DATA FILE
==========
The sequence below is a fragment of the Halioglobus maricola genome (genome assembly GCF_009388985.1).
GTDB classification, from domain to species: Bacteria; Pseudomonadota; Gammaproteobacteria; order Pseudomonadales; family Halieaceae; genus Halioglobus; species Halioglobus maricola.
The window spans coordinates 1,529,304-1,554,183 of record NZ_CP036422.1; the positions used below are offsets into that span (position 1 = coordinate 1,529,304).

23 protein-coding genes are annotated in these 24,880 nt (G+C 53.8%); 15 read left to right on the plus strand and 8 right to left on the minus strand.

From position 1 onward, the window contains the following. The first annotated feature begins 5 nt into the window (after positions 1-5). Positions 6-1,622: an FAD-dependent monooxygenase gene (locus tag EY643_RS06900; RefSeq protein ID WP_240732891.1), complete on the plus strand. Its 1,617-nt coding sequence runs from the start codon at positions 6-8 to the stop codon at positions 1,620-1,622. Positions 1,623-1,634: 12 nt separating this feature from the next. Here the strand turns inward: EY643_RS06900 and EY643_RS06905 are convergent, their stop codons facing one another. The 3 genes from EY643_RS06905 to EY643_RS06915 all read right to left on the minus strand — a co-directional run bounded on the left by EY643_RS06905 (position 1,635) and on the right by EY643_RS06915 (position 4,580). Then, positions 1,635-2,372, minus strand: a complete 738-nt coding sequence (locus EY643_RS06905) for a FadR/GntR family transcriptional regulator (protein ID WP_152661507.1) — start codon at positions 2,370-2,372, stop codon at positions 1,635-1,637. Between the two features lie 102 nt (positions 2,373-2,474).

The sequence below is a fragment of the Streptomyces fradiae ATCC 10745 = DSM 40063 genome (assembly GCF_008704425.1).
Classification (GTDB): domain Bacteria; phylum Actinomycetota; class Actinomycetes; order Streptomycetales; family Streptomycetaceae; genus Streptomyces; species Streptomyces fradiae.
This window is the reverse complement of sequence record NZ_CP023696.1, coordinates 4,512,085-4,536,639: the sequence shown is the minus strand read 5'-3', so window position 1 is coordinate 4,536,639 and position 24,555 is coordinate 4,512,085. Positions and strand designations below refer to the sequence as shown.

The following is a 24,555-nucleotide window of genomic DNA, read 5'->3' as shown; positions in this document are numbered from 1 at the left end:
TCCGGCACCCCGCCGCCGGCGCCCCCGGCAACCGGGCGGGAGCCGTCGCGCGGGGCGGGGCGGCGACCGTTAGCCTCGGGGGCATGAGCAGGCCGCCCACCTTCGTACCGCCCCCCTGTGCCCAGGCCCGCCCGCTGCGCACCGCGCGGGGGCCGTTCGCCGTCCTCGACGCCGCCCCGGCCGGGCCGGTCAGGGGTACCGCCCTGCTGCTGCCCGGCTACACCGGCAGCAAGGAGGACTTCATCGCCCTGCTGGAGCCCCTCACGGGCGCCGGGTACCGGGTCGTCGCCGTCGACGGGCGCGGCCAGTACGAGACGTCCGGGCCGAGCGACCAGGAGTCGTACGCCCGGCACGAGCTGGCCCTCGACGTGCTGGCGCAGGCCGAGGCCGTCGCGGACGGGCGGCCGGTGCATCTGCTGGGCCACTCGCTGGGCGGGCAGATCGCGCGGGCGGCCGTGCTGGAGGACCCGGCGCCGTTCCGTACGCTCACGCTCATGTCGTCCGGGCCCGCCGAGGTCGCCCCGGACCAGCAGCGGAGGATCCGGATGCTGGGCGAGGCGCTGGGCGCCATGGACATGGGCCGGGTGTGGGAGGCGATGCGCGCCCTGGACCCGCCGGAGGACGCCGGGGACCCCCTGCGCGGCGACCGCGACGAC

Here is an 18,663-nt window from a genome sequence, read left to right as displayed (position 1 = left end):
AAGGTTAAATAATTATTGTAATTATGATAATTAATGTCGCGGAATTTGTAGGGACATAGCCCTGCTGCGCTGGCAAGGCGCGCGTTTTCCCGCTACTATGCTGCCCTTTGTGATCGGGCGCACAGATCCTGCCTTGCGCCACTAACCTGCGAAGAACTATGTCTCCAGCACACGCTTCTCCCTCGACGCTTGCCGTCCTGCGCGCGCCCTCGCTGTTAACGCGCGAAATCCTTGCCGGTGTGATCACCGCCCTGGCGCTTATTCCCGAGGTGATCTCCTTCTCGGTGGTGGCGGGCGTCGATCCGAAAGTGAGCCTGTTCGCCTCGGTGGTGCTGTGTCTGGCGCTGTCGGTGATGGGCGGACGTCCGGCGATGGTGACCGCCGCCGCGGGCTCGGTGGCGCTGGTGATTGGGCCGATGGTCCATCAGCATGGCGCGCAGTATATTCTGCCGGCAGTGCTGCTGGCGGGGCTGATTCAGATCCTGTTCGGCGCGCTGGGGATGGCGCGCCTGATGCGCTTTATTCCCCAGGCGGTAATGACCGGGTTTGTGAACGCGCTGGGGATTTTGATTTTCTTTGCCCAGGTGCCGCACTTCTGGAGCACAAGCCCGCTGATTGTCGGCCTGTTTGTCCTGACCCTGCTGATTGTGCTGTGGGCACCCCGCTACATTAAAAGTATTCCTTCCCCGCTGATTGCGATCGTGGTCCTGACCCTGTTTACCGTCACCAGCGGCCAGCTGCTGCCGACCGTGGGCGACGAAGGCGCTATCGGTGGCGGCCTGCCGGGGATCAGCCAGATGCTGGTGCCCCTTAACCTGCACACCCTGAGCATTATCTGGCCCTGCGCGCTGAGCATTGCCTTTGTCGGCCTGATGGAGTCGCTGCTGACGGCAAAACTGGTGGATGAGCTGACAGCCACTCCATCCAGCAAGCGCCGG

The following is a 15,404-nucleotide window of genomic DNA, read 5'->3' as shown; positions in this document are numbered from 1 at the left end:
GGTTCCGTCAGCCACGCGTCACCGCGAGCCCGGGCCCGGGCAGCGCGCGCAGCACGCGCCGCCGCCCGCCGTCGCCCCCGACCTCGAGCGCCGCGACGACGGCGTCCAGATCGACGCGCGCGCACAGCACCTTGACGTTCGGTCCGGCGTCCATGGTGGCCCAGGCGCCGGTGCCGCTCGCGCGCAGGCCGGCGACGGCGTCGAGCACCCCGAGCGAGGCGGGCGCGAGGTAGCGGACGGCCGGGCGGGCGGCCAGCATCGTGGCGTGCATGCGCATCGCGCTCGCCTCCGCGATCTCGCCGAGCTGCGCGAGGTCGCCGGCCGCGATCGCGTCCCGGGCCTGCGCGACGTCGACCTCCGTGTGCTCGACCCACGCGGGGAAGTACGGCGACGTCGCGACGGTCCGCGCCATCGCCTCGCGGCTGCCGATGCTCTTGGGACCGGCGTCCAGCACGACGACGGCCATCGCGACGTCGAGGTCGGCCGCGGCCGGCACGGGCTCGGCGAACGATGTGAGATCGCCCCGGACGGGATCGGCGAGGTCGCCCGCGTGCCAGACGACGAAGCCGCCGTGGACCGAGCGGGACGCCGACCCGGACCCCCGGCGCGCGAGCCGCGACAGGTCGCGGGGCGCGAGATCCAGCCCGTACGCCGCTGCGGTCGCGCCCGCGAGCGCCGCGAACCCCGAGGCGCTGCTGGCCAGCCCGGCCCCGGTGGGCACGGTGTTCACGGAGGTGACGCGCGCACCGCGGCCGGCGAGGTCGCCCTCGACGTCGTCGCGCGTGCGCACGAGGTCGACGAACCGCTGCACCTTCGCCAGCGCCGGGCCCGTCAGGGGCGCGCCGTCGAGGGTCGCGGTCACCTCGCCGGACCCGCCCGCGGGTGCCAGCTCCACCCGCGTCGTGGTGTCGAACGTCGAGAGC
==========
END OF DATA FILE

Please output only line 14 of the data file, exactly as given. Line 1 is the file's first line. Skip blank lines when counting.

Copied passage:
GGTTCCGTCAGCCACGCGTCACCGCGAGCCCGGGCCCGGGCAGCGCGCGCAGCACGCGCCGCCGCCCGCCGTCGCCCCCGACCTCGAGCGCCGCGACGACGGCGTCCAGATCGACGCGCGCGCACAGCACCTTGACGTTCGGTCCGGCGTCCATGGTGGCCCAGGCGCCGGTGCCGCTCGCGCGCAGGCCGGCGACGGCGTCGAGCACCCCGAGCGAGGCGGGCGCGAGGTAGCGGACGGCCGGGCGGGCGGCCAGCATCGTGGCGTGCATGCGCATCGCGCTCGCCTCCGCGATCTCGCCGAGCTGCGCGAGGTCGCCGGCCGCGATCGCGTCCCGGGCCTGCGCGACGTCGACCTCCGTGTGCTCGACCCACGCGGGGAAGTACGGCGACGTCGCGACGGTCCGCGCCATCGCCTCGCGGCTGCCGATGCTCTTGGGACCGGCGTCCAGCACGACGACGGCCATCGCGACGTCGAGGTCGGCCGCGGCCGGCACGGGCTCGGCGAACGATGTGAGATCGCCCCGGACGGGATCGGCGAGGTCGCCCGCGTGCCAGACGACGAAGCCGCCGTGGACCGAGCGGGACGCCGACCCGGACCCCCGGCGCGCGAGCCGCGACAGGTCGCGGGGCGCGAGATCCAGCCCGTACGCCGCTGCGGTCGCGCCCGCGAGCGCCGCGAACCCCGAGGCGCTGCTGGCCAGCCCGGCCCCGGTGGGCACGGTGTTCACGGAGGTGACGCGCGCACCGCGGCCGGCGAGGTCGCCCTCGACGTCGTCGCGCGTGCGCACGAGGTCGACGAACCGCTGCACCTTCGCCAGCGCCGGGCCCGTCAGGGGCGCGCCGTCGAGGGTCGCGGTCACCTCGCCGGACCCGCCCGCGGGTGCCAGCTCCACCCGCGTCGTGGTGTCGAACGTCGAGAGC